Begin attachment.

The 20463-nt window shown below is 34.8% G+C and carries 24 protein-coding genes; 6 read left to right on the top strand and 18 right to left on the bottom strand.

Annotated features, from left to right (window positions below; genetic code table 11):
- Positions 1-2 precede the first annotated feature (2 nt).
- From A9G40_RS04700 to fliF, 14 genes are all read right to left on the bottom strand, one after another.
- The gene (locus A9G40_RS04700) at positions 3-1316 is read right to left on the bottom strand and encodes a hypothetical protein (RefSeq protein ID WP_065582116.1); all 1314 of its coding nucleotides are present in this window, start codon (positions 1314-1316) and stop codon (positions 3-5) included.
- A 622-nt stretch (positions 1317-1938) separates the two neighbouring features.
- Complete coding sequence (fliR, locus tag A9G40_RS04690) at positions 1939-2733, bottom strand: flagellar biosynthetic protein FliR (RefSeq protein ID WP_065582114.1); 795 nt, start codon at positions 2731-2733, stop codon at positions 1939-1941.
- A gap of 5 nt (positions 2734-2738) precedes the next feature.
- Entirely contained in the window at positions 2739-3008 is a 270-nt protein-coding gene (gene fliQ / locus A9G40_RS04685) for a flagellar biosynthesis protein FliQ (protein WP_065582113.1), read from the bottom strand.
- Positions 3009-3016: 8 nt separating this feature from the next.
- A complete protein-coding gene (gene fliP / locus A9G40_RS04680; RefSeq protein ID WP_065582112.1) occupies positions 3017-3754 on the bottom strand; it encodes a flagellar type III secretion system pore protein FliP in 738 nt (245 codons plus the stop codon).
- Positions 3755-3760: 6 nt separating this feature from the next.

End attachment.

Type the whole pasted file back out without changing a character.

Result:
The 20463-nt window shown below is 34.8% G+C and carries 24 protein-coding genes; 6 read left to right on the top strand and 18 right to left on the bottom strand.

Annotated features, from left to right (window positions below; genetic code table 11):
- Positions 1-2 precede the first annotated feature (2 nt).
- From A9G40_RS04700 to fliF, 14 genes are all read right to left on the bottom strand, one after another.
- The gene (locus A9G40_RS04700) at positions 3-1316 is read right to left on the bottom strand and encodes a hypothetical protein (RefSeq protein ID WP_065582116.1); all 1314 of its coding nucleotides are present in this window, start codon (positions 1314-1316) and stop codon (positions 3-5) included.
- A 622-nt stretch (positions 1317-1938) separates the two neighbouring features.
- Complete coding sequence (fliR, locus tag A9G40_RS04690) at positions 1939-2733, bottom strand: flagellar biosynthetic protein FliR (RefSeq protein ID WP_065582114.1); 795 nt, start codon at positions 2731-2733, stop codon at positions 1939-1941.
- A gap of 5 nt (positions 2734-2738) precedes the next feature.
- Entirely contained in the window at positions 2739-3008 is a 270-nt protein-coding gene (gene fliQ / locus A9G40_RS04685) for a flagellar biosynthesis protein FliQ (protein WP_065582113.1), read from the bottom strand.
- Positions 3009-3016: 8 nt separating this feature from the next.
- A complete protein-coding gene (gene fliP / locus A9G40_RS04680; RefSeq protein ID WP_065582112.1) occupies positions 3017-3754 on the bottom strand; it encodes a flagellar type III secretion system pore protein FliP in 738 nt (245 codons plus the stop codon).
- Positions 3755-3760: 6 nt separating this feature from the next.